"Why is she only one and a half times through the 12 row pattern?" you ask... Both Wednesday and Thursday I watched my just-turned-five-years-old grand-daughter, Pookie. (My love-name for her) Not much knitting got done. The knitting I got done Wednesday night after she left, turned out to be a snarl, as described above, and Thursday's time at the needles, in between approximately 85 million interruptions, was un-knitting. (By the way, why do knitters call this "frogging"? I've run info the term a lot, but never have knows the history of the term.) And, Friday I just vegged and napped - recovery time.

This whole Amazing Lace adventure is a learning experience, right? Well, I'm learning. To count stitches... Also, I'm beginning to suspect that the particular color-way I chose for this shawl might not be the best. I love the colors, but there is a lot of difference in the colored sections, as opposed to a yarn that varies between different intensities of the same color, or two or three closely related colors. The Stained Glass colorway varies from dark purple to bright turquoise, with magenta and pink. The way the colors are pooling as the pattern grows might end up subtracting from the beauty of the lace pattern. Just have to keep knitting and hope that the finished product will work.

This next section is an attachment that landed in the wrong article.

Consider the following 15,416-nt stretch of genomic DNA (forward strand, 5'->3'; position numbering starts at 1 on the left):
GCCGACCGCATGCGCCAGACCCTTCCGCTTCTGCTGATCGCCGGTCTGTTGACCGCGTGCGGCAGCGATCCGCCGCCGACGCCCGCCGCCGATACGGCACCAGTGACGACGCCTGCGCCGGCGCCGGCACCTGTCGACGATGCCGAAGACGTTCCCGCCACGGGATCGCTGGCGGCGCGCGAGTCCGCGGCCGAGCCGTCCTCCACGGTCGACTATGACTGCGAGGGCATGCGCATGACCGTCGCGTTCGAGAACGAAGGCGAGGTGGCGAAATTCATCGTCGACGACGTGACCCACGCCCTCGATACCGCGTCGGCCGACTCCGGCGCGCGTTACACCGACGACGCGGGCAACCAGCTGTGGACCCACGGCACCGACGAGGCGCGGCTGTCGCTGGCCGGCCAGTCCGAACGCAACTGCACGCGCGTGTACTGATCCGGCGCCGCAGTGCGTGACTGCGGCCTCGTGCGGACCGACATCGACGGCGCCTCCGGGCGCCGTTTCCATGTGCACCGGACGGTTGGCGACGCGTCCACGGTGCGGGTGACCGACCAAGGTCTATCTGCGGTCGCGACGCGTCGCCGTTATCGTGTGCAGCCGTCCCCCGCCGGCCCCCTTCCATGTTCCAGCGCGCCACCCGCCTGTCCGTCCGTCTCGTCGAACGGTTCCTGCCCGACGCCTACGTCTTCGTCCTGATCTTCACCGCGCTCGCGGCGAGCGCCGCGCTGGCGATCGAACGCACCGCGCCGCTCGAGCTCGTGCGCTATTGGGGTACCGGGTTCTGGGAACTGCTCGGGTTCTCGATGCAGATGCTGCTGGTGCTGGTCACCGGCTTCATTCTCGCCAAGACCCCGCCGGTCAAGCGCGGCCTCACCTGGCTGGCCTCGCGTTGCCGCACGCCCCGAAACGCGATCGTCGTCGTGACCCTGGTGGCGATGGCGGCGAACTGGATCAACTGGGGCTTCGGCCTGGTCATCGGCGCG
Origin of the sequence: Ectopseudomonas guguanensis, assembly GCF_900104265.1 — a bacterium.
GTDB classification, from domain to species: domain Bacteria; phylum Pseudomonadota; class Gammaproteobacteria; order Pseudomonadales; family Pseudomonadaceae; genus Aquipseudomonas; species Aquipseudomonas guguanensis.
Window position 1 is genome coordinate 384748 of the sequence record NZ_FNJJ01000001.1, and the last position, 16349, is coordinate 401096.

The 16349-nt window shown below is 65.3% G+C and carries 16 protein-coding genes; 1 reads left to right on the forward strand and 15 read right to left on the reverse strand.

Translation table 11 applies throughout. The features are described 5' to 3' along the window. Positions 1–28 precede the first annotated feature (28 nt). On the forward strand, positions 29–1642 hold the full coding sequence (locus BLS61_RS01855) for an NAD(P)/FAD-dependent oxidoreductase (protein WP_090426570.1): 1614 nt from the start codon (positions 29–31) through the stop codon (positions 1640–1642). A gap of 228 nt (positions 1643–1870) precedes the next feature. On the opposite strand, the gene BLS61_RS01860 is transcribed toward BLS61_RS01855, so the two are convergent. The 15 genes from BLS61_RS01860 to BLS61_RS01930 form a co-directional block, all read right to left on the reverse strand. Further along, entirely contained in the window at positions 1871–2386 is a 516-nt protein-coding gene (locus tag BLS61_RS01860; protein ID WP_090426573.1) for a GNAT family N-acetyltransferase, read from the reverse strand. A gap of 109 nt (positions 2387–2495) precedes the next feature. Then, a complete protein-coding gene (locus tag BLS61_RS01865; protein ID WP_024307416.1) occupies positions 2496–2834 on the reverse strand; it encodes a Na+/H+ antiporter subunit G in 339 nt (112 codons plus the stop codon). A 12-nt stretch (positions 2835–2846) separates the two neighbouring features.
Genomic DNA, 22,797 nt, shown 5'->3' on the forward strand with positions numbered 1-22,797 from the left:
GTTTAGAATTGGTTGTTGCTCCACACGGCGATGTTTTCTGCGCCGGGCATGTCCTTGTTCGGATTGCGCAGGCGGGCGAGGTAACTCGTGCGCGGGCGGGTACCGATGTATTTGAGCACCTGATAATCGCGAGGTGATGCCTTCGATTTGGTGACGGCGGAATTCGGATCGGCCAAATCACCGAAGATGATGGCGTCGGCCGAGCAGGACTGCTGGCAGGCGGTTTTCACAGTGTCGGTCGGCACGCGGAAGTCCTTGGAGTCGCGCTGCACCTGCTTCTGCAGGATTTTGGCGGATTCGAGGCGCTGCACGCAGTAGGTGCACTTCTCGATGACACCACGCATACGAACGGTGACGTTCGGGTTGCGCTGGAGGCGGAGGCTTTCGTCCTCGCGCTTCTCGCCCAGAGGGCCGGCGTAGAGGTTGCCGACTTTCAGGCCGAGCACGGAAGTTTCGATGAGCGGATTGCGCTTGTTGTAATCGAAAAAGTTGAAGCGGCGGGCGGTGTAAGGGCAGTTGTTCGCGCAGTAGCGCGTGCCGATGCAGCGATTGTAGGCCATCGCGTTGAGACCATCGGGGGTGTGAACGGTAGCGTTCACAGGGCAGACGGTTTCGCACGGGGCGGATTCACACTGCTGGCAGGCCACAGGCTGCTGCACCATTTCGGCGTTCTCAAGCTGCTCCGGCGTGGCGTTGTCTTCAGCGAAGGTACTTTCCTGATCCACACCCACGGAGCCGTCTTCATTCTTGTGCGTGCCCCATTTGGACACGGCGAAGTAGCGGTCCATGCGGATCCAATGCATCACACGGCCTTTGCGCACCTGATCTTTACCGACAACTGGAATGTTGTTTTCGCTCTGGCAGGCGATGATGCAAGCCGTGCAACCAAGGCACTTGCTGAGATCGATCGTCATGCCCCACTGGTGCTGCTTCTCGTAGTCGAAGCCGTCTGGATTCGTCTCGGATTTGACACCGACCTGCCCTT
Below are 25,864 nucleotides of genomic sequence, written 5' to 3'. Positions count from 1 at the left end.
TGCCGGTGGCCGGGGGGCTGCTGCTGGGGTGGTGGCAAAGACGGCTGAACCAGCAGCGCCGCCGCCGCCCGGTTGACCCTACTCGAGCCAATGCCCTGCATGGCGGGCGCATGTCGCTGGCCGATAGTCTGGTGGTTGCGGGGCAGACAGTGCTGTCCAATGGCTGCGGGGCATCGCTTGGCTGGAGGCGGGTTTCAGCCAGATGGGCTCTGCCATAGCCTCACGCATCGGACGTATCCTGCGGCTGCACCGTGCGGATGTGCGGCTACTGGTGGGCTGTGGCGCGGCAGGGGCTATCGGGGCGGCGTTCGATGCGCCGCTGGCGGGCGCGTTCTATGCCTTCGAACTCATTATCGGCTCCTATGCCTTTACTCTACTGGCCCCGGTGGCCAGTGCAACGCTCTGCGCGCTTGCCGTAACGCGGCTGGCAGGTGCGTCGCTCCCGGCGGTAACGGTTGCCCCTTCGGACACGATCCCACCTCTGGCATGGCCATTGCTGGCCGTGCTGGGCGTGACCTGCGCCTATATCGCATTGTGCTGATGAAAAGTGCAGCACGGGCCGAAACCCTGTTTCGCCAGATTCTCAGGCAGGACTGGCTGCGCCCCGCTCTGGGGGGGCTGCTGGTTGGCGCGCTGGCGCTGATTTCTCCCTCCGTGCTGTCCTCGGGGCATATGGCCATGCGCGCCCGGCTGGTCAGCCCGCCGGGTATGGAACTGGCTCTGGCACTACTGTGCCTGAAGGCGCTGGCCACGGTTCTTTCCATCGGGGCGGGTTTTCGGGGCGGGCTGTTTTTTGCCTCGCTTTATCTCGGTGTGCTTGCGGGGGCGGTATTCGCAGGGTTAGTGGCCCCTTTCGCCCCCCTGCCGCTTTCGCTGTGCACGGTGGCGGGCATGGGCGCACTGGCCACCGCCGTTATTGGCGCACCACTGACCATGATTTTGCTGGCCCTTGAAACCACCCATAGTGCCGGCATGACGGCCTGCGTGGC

Wednesday morning Pookie and I saw a hummingbird feeding at one of the feeders outside our big kitchen window. The little hummer had landed on the perch and stayed for a long time (measured by hummingbird standards). When she was finished drinking her sugar water, she cocked her tail the way birds do and went potty (!) before she zoomed away. Pookie laughed and laughed until I thought she was going to fall down. (Why do kids love bathroom humor so much?) I make sugar water for the hummers using a recipe I found here. Lots of good info if you're a hummer lover.

Also, as long as I'm talking about birds, yesterday I saw a pair of American Goldfinches at our sunflower-seed feeder. First ones I've seen this season. Our winter and spring flocks of chickadees and Oregon Juncos have moved on, it seems, and mostly the feeders are visited by house finches and sparrows these days. I saw a robin taking a bath in the big old bird-bath that our son hauled all the way from Seattle for me. (I've wanted a bird-bath for years...)

Back to knitting... Several projects that are waiting, on needles, are beginning to pout because I'm spending all my stitching time with the Rosebud shawl. My green-stripey-socks (only half a foot left to finish the pair) are the worst. Every time I reach past them to pick-up my shawl basket the green-stripey socks try to jump right out of their basket and into my hand. Silly green-stripeys. Maybe later today, if the sun comes out, I will get them out for a photo shoot - maybe that will help them feel better. Another still-on-needles project that is beginning to make a lot of noise is the vest I started months (MONTHS, I say) ago for our oldest grand-daughter, The Bean (she's eight, going on 14). I sort of made my own pattern, using stitch patterns from Alice Starmore's Fishermen's Sweaters, particularity the patterns from "Cape Cod". Took me hours and hours to chart out the whole thing, figure out stitch counts and do a couple of swatches. And I love the way it's turning out, but...well, I already confessed to being easily distracted. 'Nuf said!